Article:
General Editor: Marc R. Plamondon

Representative Poetry Online, edition 6.0, is a web anthology of 4,800 poems in English and French by over 700 poets spanning 1400 years.  more about RPO
 
New poet: Émile Nelligan

 

 

 

 

The Statesmen

1How blest the land that counts among
2    Her sons so many good and wise,
3To execute great feats of tongue
4    When troubles rise.
5Behold them mounting every stump,
6    By speech our liberty to guard.
7Observe their courage--see them jump,
8    And come down hard!
9"Walk up, walk up!" each cries aloud,
10    "And learn from me what you must do
11To turn aside the thunder cloud,
12    The earthquake too.
13"Beware the wiles of yonder quack
14    Who stuffs the ears of all that pass.
15I--I alone can show that black
16    Is white as grass."
17They shout through all the day and break
18    The silence of the night as well.
19They'd make--I wish they'd go and make--
20    Of Heaven a Hell.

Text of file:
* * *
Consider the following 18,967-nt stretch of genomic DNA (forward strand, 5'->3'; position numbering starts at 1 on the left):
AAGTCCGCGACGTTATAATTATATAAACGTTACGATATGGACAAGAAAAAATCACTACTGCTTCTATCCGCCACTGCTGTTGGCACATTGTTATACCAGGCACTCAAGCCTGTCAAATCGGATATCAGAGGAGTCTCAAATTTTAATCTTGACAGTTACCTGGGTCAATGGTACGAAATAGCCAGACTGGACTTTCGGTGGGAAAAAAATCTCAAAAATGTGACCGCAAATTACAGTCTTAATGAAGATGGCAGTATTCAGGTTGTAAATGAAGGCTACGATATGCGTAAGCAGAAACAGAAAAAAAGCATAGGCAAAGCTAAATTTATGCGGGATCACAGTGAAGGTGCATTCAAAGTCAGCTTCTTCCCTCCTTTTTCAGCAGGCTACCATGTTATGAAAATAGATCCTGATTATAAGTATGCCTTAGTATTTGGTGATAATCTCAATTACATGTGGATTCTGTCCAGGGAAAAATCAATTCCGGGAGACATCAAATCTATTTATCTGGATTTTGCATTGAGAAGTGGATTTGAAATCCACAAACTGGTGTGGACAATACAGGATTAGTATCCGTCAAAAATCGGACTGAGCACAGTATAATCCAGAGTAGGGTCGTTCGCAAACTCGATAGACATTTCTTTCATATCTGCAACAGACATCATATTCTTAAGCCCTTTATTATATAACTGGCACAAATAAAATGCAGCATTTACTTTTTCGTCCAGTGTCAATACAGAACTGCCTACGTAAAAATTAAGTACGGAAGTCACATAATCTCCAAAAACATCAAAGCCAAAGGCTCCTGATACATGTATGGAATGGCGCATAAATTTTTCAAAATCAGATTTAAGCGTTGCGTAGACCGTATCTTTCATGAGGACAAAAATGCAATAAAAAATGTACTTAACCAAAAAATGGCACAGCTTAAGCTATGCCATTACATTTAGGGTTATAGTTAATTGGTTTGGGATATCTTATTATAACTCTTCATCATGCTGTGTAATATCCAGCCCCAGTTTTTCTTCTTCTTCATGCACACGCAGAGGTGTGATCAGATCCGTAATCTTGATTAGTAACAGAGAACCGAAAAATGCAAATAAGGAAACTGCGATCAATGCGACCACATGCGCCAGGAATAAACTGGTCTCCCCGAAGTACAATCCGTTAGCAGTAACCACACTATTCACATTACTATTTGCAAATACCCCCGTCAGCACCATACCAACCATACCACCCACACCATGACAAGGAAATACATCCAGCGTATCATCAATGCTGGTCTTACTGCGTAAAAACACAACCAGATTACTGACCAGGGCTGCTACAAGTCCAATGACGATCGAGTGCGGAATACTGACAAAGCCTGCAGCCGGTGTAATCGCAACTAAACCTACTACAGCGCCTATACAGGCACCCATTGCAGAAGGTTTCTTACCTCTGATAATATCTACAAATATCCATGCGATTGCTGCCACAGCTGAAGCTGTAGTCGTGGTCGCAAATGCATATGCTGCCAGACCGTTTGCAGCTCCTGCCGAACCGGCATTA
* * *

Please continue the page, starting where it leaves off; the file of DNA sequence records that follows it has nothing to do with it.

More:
21A advocates free silver, B
22    Free trade and C free banking laws.
23Free board, clothes, lodging would from me
24    Win wamr applause.
25Lo, D lifts up his voice: "You see
26    The single tax on land would fall
27On all alike." More evenly
28    No tax at all.
29"With paper money," bellows E,
30    "We'll all be rich as lords." No doubt--
31And richest of the lot will be
32    The chap without.
33As many "cures" as addle-wits
34    Who know not what the ailment is!
35Meanwhile the patient foams and spits
36    Like a gin fizz.
37Alas, poor Body Politic,
38    Your fate is all too clearly read:
39To be not altogether quick,
40    Nor very dead.
41You take your exercise in squirms,
42    Your rest in fainting fits between.
43'Tis plain that your disorder's worms--
44    Worms fat and lean.
45Worm Capital, Worm Labor dwell
46    Within your maw and muscle's scope.
47Their quarrels make your life a Hell,
48    Your death a hope.
49God send you find not such an end
50    To ills however sharp and huge!
51God send you convalesce! God send

Notes

52] vermifuge: a means of expelling parasitic worms. Back to Line
 What thou lovest well remains,
                  the rest is dross
What thou lov'st well shall not be reft from thee
What thou lov'st well is thy true heritage
Whose world, or mine or theirs
                or is it of none?
First came the seen, then thus the palpable
    Elysium, though it were in the halls of hell,
What thou lovest well is thy true heritage
What thou lov'st well shall not be reft from thee
Ezra Pound Pisan Cantos, LXXXI
Maps